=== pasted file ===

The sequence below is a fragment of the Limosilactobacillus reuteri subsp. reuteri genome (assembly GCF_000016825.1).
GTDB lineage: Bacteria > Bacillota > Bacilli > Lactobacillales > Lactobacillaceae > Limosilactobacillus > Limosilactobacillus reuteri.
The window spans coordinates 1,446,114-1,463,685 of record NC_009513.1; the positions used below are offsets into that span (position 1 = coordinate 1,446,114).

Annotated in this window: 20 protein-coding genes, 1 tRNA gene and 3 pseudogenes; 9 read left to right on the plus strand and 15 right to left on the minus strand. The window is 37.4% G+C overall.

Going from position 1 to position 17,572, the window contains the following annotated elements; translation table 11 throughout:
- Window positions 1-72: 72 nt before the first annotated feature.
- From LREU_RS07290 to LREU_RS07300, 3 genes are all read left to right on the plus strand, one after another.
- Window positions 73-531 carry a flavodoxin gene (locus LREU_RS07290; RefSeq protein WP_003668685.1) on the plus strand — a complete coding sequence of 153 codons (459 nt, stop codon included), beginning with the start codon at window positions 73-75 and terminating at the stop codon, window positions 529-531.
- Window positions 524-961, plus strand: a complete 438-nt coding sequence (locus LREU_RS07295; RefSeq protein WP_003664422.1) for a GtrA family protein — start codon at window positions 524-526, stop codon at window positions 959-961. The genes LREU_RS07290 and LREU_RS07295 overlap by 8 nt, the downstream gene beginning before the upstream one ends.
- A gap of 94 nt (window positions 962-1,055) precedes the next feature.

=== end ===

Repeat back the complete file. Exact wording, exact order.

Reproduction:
The sequence below is a fragment of the Limosilactobacillus reuteri subsp. reuteri genome (assembly GCF_000016825.1).
GTDB lineage: Bacteria > Bacillota > Bacilli > Lactobacillales > Lactobacillaceae > Limosilactobacillus > Limosilactobacillus reuteri.
The window spans coordinates 1,446,114-1,463,685 of record NC_009513.1; the positions used below are offsets into that span (position 1 = coordinate 1,446,114).

Annotated in this window: 20 protein-coding genes, 1 tRNA gene and 3 pseudogenes; 9 read left to right on the plus strand and 15 right to left on the minus strand. The window is 37.4% G+C overall.

Going from position 1 to position 17,572, the window contains the following annotated elements; translation table 11 throughout:
- Window positions 1-72: 72 nt before the first annotated feature.
- From LREU_RS07290 to LREU_RS07300, 3 genes are all read left to right on the plus strand, one after another.
- Window positions 73-531 carry a flavodoxin gene (locus LREU_RS07290; RefSeq protein WP_003668685.1) on the plus strand — a complete coding sequence of 153 codons (459 nt, stop codon included), beginning with the start codon at window positions 73-75 and terminating at the stop codon, window positions 529-531.
- Window positions 524-961, plus strand: a complete 438-nt coding sequence (locus LREU_RS07295; RefSeq protein WP_003664422.1) for a GtrA family protein — start codon at window positions 524-526, stop codon at window positions 959-961. The genes LREU_RS07290 and LREU_RS07295 overlap by 8 nt, the downstream gene beginning before the upstream one ends.
- A gap of 94 nt (window positions 962-1,055) precedes the next feature.